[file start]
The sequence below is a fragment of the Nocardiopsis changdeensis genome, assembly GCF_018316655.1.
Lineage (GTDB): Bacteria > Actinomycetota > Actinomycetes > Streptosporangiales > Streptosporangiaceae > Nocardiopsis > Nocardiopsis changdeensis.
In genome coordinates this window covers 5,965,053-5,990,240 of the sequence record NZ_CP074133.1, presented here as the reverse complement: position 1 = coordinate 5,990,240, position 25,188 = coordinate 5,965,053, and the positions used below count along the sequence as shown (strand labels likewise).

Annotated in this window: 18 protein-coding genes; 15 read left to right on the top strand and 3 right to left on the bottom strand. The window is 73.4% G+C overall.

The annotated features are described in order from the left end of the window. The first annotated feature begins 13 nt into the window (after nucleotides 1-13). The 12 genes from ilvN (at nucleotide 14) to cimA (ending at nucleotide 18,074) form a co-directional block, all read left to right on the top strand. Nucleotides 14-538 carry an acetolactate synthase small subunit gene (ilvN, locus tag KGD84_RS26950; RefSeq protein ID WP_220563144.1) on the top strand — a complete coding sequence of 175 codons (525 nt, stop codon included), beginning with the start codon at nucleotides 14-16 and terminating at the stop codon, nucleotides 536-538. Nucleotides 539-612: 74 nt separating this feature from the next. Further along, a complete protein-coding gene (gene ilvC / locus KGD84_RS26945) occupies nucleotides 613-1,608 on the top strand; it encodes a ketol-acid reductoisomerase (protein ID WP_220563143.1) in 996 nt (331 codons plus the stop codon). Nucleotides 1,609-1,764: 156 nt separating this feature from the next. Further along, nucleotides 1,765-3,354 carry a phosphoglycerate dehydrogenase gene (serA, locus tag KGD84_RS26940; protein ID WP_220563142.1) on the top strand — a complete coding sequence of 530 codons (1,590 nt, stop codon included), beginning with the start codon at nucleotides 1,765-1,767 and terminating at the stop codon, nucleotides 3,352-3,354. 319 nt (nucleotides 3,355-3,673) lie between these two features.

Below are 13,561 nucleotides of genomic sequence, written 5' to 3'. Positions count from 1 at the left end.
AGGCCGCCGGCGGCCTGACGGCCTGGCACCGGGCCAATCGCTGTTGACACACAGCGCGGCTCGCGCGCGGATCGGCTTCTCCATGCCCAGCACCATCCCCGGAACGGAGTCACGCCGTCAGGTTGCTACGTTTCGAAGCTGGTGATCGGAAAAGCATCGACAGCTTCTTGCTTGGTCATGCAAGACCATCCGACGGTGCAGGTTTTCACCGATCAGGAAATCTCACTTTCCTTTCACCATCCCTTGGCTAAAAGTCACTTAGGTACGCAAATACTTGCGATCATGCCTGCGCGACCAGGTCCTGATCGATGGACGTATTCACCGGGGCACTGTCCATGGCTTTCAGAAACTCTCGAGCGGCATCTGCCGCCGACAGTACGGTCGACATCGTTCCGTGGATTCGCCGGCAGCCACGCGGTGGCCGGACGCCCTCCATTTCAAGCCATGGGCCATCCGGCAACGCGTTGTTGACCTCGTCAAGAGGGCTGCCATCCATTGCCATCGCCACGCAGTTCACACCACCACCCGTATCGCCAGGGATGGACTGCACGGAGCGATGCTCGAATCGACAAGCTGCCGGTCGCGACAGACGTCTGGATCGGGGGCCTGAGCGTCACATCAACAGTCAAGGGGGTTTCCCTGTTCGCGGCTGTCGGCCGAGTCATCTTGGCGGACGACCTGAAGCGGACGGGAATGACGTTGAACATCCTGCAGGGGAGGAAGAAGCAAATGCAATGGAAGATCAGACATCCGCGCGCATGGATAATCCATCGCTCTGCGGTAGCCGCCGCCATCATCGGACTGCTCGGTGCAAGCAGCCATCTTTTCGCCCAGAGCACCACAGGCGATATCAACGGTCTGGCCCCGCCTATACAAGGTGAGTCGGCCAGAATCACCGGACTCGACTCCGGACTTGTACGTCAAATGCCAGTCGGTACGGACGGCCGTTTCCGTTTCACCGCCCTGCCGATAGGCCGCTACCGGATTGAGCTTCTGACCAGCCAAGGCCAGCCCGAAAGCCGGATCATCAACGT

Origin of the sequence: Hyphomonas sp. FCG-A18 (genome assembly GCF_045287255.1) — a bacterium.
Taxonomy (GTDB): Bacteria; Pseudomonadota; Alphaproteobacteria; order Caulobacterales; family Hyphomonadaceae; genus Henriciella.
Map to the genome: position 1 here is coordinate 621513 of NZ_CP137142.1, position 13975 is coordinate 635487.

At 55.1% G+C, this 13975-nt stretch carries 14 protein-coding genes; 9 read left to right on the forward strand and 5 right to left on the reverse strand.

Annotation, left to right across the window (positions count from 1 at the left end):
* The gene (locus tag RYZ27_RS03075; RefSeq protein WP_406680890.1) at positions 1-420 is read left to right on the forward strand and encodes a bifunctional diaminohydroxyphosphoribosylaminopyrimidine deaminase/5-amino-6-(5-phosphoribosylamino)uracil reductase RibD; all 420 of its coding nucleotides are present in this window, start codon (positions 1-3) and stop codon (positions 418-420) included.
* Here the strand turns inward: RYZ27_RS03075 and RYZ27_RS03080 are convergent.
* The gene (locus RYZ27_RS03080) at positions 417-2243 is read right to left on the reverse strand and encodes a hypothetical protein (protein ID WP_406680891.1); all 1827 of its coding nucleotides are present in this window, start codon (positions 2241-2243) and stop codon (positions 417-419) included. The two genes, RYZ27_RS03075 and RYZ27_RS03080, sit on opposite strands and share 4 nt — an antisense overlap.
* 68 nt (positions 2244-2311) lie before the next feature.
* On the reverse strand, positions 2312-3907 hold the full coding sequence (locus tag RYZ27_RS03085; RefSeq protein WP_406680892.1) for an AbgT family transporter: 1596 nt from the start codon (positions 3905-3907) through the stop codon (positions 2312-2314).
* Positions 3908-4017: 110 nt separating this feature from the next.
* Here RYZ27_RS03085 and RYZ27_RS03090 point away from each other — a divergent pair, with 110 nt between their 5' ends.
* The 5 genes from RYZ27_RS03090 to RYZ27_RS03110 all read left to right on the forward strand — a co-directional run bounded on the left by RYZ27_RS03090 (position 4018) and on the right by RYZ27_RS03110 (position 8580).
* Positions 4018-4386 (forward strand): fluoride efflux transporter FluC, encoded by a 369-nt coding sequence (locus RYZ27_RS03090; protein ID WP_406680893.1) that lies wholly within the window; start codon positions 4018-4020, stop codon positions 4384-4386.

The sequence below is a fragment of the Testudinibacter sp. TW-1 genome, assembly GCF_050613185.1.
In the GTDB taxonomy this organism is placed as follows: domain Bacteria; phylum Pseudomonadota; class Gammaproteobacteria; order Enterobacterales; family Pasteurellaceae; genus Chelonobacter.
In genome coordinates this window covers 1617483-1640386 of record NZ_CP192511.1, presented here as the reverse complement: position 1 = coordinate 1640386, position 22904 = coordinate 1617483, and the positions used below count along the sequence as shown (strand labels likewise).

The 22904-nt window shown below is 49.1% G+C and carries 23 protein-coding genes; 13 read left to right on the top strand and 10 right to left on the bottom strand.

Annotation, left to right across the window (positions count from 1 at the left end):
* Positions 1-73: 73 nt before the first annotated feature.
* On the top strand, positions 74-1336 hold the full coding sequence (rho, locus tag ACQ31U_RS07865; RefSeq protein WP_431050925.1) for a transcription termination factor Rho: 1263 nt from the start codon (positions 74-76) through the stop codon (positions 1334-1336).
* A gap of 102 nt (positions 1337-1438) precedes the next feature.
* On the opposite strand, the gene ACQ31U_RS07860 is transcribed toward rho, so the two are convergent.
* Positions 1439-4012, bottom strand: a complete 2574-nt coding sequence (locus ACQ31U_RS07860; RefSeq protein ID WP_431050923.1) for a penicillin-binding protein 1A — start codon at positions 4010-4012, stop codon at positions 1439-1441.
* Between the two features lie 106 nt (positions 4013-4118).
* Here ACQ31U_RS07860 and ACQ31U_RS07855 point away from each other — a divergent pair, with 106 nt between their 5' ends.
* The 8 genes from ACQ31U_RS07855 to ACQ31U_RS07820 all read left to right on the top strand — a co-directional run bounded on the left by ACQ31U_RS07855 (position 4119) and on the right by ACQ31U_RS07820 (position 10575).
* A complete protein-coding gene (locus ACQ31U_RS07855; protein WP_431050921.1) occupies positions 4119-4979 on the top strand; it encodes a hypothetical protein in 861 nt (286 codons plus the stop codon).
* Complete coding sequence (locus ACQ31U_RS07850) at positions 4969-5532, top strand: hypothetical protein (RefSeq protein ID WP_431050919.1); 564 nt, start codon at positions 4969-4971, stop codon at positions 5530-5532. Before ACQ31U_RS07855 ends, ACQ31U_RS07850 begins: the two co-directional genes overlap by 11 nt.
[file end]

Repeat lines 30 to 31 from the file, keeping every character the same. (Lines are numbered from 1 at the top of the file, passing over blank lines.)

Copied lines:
* On the opposite strand, the gene ACQ31U_RS07860 is transcribed toward rho, so the two are convergent.
* Positions 1439-4012, bottom strand: a complete 2574-nt coding sequence (locus ACQ31U_RS07860; RefSeq protein ID WP_431050923.1) for a penicillin-binding protein 1A — start codon at positions 4010-4012, stop codon at positions 1439-1441.